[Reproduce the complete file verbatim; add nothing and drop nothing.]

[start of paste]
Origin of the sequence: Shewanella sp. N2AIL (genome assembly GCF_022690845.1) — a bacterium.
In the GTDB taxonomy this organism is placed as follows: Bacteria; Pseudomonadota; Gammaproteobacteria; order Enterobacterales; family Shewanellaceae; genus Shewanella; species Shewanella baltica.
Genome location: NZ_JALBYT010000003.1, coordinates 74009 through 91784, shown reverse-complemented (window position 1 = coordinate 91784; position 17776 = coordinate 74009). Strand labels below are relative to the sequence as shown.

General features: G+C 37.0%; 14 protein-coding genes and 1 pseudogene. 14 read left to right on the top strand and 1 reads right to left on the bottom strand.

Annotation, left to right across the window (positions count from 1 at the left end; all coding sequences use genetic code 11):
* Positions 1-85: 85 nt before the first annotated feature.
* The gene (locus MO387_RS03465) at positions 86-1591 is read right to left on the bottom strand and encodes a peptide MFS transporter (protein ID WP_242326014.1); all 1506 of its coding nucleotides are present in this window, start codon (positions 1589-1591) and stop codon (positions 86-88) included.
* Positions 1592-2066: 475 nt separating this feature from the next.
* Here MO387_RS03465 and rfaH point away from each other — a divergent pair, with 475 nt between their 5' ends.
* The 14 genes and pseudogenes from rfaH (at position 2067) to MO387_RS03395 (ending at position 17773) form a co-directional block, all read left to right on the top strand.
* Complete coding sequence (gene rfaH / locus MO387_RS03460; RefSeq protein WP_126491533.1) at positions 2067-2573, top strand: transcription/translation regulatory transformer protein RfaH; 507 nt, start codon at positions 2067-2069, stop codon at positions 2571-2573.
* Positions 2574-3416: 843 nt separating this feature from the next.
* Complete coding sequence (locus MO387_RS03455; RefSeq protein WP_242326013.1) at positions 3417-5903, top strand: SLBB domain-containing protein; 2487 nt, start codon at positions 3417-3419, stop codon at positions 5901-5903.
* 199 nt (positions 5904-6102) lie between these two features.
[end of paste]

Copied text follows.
Origin of the sequence: Shewanella sp. N2AIL (genome assembly GCF_022690845.1) — a bacterium.
In the GTDB taxonomy this organism is placed as follows: Bacteria; Pseudomonadota; Gammaproteobacteria; order Enterobacterales; family Shewanellaceae; genus Shewanella; species Shewanella baltica.
Genome location: NZ_JALBYT010000003.1, coordinates 74009 through 91784, shown reverse-complemented (window position 1 = coordinate 91784; position 17776 = coordinate 74009). Strand labels below are relative to the sequence as shown.

General features: G+C 37.0%; 14 protein-coding genes and 1 pseudogene. 14 read left to right on the top strand and 1 reads right to left on the bottom strand.

Annotation, left to right across the window (positions count from 1 at the left end; all coding sequences use genetic code 11):
* Positions 1-85: 85 nt before the first annotated feature.
* The gene (locus MO387_RS03465) at positions 86-1591 is read right to left on the bottom strand and encodes a peptide MFS transporter (protein ID WP_242326014.1); all 1506 of its coding nucleotides are present in this window, start codon (positions 1589-1591) and stop codon (positions 86-88) included.
* Positions 1592-2066: 475 nt separating this feature from the next.
* Here MO387_RS03465 and rfaH point away from each other — a divergent pair, with 475 nt between their 5' ends.
* The 14 genes and pseudogenes from rfaH (at position 2067) to MO387_RS03395 (ending at position 17773) form a co-directional block, all read left to right on the top strand.
* Complete coding sequence (gene rfaH / locus MO387_RS03460; RefSeq protein WP_126491533.1) at positions 2067-2573, top strand: transcription/translation regulatory transformer protein RfaH; 507 nt, start codon at positions 2067-2069, stop codon at positions 2571-2573.
* Positions 2574-3416: 843 nt separating this feature from the next.
* Complete coding sequence (locus MO387_RS03455; RefSeq protein WP_242326013.1) at positions 3417-5903, top strand: SLBB domain-containing protein; 2487 nt, start codon at positions 3417-3419, stop codon at positions 5901-5903.
* 199 nt (positions 5904-6102) lie between these two features.